Sweet Peas for Australia
Sweet Peas are traditionally sown on St Patrick’s Day, the 17th of March, although it’s fine to sow anytime from mid-March to mid-April. Later sowings can be made but you then risk the plants not growing as well as they might.
At Lambley we sow individual seeds 1cm deep in 7.5cm pots. We don’t direct sow into the garden because we grow our sweet peas on the previous season’s tomato trellis and as we still pick good quantities of ripe flavoursome tomatoes well into May we are reluctant to pull the tomato vines out earlier. Anyway sowing the sweet pea seeds in pots gives us much better control.
Sweet pea seed can be sown directly into well prepared garden beds as long as attention is paid to watering until the seed germinates.
This year we have some excellent varieties sourced from specialist English sweet pea growers. Due to the difficulties involved in importing sweet pea seed and the often poor viability of much of it we are now collecting and selling seed from plants grown in our own stock beds.
Old Fashioned Highly Scented Sweet Peas
These are the best for garden decoration, vigorous, free flowering and very fragrant. They are good as cut flowers but not as good as the Spencers.
Strength of fragrance. 0=none 6 = strongest
A dark maroon variety which has remained popular since it was introduced by Henry Eckford in 1898. Fragrance = 5
This beautiful bicolour is a reselected form of a variety raised in 1909 by Morse. Bright blue wings and purple blue standard. Fragrance = 5
Given an Award of Garden Merit by the RHS in 1995 and introduced by Henry Eckford in 1903. One of the best old white varieties. Fragrance = 5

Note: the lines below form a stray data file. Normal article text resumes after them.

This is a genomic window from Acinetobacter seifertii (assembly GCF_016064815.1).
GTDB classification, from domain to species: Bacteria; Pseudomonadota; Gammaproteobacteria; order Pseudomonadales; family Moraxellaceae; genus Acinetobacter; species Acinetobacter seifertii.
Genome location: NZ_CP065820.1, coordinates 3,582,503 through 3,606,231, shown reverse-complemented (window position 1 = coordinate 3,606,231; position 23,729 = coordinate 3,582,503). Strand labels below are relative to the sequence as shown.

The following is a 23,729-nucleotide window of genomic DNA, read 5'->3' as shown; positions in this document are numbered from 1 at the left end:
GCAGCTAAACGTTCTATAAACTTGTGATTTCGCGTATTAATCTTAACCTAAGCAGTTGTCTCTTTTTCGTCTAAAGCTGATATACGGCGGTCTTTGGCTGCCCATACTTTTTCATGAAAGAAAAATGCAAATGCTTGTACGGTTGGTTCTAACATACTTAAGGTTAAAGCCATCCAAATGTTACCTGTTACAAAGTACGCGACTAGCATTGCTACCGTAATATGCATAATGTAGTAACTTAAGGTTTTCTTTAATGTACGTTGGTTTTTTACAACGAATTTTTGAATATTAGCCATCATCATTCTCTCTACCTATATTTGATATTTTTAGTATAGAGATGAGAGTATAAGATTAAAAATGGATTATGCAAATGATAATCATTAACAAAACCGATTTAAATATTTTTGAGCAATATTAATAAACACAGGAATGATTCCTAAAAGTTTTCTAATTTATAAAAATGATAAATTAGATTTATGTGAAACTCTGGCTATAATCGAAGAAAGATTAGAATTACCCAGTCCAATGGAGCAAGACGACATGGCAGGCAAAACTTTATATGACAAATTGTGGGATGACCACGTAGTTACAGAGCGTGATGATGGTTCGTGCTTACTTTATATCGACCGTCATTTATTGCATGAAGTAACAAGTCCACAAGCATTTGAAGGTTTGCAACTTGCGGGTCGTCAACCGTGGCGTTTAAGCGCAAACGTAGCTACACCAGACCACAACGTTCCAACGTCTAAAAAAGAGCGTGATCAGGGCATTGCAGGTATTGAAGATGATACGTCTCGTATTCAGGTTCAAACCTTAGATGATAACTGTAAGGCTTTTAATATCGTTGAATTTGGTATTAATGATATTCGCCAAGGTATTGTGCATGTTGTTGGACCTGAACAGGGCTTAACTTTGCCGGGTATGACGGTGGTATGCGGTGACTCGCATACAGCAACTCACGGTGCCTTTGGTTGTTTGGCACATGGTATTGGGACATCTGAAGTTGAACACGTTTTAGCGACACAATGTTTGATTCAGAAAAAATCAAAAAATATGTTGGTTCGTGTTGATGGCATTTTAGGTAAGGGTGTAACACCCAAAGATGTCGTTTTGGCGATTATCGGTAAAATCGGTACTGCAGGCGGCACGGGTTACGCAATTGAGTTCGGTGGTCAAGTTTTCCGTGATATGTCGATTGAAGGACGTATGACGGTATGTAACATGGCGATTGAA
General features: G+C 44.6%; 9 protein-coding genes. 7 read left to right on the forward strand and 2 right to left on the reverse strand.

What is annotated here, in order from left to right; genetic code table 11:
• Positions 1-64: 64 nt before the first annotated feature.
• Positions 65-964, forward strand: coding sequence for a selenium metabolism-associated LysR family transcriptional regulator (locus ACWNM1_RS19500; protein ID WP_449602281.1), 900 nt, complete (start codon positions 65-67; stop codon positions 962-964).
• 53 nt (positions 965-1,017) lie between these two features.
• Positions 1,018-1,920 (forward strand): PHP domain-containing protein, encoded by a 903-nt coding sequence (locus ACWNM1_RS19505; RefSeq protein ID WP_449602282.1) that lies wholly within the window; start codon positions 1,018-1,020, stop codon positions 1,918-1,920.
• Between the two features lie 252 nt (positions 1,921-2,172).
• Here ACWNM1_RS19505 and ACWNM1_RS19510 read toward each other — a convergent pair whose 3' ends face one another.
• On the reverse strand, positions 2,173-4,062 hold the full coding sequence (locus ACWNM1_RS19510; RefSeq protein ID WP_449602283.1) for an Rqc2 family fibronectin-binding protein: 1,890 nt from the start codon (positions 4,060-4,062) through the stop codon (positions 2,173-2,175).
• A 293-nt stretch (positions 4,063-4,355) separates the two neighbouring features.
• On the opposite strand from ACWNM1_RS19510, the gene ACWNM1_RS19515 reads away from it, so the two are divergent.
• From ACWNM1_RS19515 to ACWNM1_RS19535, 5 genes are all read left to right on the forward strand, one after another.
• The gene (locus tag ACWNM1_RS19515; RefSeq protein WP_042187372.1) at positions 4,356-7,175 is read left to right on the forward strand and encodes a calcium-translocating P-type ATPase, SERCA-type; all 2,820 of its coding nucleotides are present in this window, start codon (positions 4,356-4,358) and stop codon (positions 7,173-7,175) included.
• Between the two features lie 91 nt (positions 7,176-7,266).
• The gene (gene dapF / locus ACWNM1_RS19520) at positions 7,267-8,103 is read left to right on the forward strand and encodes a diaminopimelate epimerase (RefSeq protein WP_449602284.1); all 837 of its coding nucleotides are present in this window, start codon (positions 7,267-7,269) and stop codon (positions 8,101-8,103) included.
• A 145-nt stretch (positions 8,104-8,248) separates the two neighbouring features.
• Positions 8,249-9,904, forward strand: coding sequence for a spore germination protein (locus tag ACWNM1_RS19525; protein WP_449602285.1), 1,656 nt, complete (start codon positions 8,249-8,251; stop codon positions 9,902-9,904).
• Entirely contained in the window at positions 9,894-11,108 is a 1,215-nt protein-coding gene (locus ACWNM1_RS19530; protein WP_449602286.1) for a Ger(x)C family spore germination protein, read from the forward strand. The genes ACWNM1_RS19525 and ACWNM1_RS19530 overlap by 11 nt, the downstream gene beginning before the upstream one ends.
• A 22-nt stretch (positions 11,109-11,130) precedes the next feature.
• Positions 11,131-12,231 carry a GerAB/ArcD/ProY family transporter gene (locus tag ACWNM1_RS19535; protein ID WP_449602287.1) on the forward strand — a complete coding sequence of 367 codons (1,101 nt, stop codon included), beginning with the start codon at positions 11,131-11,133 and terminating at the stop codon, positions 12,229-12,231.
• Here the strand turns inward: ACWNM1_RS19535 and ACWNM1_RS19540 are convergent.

Fire and Ice Crimson and blue bicolour with flecking in the crimson. Fragrance = 5
Lady Grisel Hamilton Soft mauve-blue flowers. Introduced in 1898 by Eckford. Fragrance = 5
The Major Purple flecks on a white ground. Fragrance = 5
Soft hints of salmon on pale pink and white. Fragrance = 5
Spencer Sweet Peas
The first Spencer sweet pea, ‘Countess Spencer’, was shown to great fanfare for the first time in 1901 at the first show held by the newly formed National Sweet Pea Society in London. Silas Cole was the head gardener at Althorp Park, the seat of Earl Spencer and Lady Diana Spencer’s birth place. The Spencer sweet peas have much larger flowers with very frilled standards. Spencers are the best varieties for cutting having long strong stems.Flower size has come at the price of reduced, although still beautiful fragrance. Spencers are also later flowering than the old fashioned varieties and in a good year can be picked well into December.
Large flowered deep burgundy maroon and good scent for a Spencer. Fragrance = 4
Our own mixed strain of the best Spencers that Chelsea has to offer. Blues, mauves , pinks and reds can be expected. Fragrance = 3
Strongly waved deep lavender with a strong fragrance for a Spencer. Fragrance = 5
Carmine stripe on a white ground. Earlier flowering than other Spencers. Fragrance = 3
Lilac stripe on white ground. One of the best new varieties good in the garden as well as a superb cut flower. Fragrance = 3
One of the best blues which has stood the test of time. Introduced by Suttons in 1968. AGM 1994. Fragrance= 3
An excellent pure white. Fragrance = 3
Large well ruffled crimson flowers. Fragrance = 1